So What Exactly is the Flavour of Real Canadian Rye Whisky?
Follow canadianwhisky.org as it Goes on the Road to Find Out
With notebooks at the ready, eager to try whatever was placed in front of them, fifteen malt whisky aficionados gathered recently at Victoria’s Grand Pacific Hotel to taste a range of classic Canadian rye whiskies. Their goal? To identify the flavours rye grain contributes to Canadian whisky.
The session began with tasters synchronizing their palates with a brilliantly well-balanced and rye-rich Canadian blended whisky, Crown Royal Fine De Luxe from 1963. Most notably, this whisky, in addition to the luxuriant corn-derived mouthfeel, showcases the full range of typical rye spices – cloves, nutmeg, cinnamon, ginger; – the breadth of undefined fruitiness; sweet floral notes bordering on pansies, violets, and lilacs; and an almost fragile brittleness found only in Canadian rye. Great rye supported by great corn and barley whiskies.
Deconstructing Canadian rye then began with WhistlePig Rye, a fine example of unmalted Canadian rye. No other grains are used to make WhistlePig so the flavour is 100% unmalted rye. It’s a big whisky, exhibiting typical rye flowers, and fruits, but especially rich in rye spices including cloves, nutmeg, and cinnamon. WhistlePig is a hugely voluptuous whisky that, frankly, is just a little bit rough around the edges and in need of some balancing corn or barley to broaden its palate. But here are found the typical unmalted rye nose and palate: spices first, with fruit and flowers continually poking their heads through. So rye, it seems is all about spices, fruit, and flowers.
To get a full appreciation of the effects of malting on rye grain, the tasters next sampled Lot 40 from Corby Distillers. Lot 40, which has been off the market since the late 1990s, is distilled in a copper pot still at Hiram Walker’s plant in Windsor using malted and unmalted rye. Yes, Lot 40 is spicy, but rather than the dominant spiciness of WhistlePig, Lot 40 exhibits more fruity and floral notes, expressing, most particularly, large and delightful aromas of lilacs and spring flowers. Sweet and rich, on the palate it tastes more than anything, like rye bread. Malting, it seems brings out the flowers.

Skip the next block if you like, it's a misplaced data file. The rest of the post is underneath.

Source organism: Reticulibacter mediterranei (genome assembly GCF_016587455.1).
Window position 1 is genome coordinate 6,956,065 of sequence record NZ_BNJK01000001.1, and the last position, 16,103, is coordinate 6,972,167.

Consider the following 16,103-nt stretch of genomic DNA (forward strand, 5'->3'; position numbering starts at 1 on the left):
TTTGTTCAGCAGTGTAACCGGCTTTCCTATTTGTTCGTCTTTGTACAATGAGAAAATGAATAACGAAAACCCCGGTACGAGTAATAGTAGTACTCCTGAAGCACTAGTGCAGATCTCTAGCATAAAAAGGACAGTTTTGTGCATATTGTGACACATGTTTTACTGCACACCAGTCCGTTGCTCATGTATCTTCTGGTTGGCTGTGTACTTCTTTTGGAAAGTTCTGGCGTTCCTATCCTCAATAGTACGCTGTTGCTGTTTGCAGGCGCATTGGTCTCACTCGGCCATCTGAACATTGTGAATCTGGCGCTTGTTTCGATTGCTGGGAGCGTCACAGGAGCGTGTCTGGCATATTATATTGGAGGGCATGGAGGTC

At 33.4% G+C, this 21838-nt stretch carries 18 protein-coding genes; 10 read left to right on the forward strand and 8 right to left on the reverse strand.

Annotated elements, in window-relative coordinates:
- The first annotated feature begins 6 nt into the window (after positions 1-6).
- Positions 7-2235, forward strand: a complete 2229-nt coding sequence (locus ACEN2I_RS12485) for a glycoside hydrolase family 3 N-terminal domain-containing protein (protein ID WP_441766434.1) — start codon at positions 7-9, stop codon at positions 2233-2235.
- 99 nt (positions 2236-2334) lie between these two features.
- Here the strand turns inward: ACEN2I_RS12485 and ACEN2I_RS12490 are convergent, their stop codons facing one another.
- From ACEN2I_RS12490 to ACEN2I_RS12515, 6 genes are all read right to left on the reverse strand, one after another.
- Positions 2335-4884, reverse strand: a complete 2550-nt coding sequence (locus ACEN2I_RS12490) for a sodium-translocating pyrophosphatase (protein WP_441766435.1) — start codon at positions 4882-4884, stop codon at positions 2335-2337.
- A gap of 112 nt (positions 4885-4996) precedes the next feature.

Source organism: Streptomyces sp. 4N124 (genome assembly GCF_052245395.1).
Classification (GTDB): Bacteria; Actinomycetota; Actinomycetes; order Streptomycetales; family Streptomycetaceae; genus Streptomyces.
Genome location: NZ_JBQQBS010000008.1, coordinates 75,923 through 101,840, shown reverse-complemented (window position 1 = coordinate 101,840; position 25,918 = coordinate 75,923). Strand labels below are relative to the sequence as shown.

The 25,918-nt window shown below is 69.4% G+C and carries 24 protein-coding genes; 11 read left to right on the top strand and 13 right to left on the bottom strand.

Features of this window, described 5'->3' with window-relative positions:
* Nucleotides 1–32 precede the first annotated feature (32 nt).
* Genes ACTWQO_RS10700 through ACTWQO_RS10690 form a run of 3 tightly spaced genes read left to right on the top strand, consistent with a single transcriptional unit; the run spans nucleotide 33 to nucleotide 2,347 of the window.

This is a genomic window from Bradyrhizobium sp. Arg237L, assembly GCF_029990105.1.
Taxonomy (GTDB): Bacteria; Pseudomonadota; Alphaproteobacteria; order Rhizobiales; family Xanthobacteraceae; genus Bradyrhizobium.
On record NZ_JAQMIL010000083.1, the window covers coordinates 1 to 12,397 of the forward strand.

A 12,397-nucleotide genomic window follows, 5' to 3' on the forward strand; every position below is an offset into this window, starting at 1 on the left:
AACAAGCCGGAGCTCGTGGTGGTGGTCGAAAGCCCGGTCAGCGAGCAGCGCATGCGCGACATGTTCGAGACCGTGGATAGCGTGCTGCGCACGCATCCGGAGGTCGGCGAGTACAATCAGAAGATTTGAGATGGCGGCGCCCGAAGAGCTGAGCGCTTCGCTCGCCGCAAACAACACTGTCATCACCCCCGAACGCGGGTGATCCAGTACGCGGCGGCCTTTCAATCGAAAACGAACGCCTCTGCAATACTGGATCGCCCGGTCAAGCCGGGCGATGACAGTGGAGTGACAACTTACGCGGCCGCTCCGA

Armed with this new-found information the group next sampled Wiser’s Legacy, a new whisky, released in 2010, but based on a century-old original J.P. Wiser recipe that incorporates both malted and unmalted rye. Wiser’s Legacy demonstrates the blender’s art at its zenith, with its enormously broad palate featuring the full rye whisky spectrum. Legacy displays unmalted rye spices directly front and centre, but also showcases the fruitiness and the floral notes that the process of malting brings to the fore.
So what else did these tastings and discussions reveal about Canadian rye? In Canada, “rye” has been synonymous with “whisky” for several centuries. Rye is the defining flavour of Canadian whisky. North Americans drink more Canadian rye whisky than all other whisky styles combined. And rye flavours can also be extracted from oak. Oh yes, and speaking of flavour, in the right hands a little rye can go a long, long way.
But will this tasting session be repeated? Not exactly. However, canadianwhisky.org will present a similar tasting in Toronto on May 14 at The Spirit of Toronto held at Roy Thomson Hall. The organizers have already lined up some very spectacular vintage Canadian ryes to tantalize your tastebuds. See you there?
For full details of the Victoria rye tasting session and to read reviews of Wiser’ Legacy, WhistlePig Rye, and Lot 40, visit www.canadianwhisky.org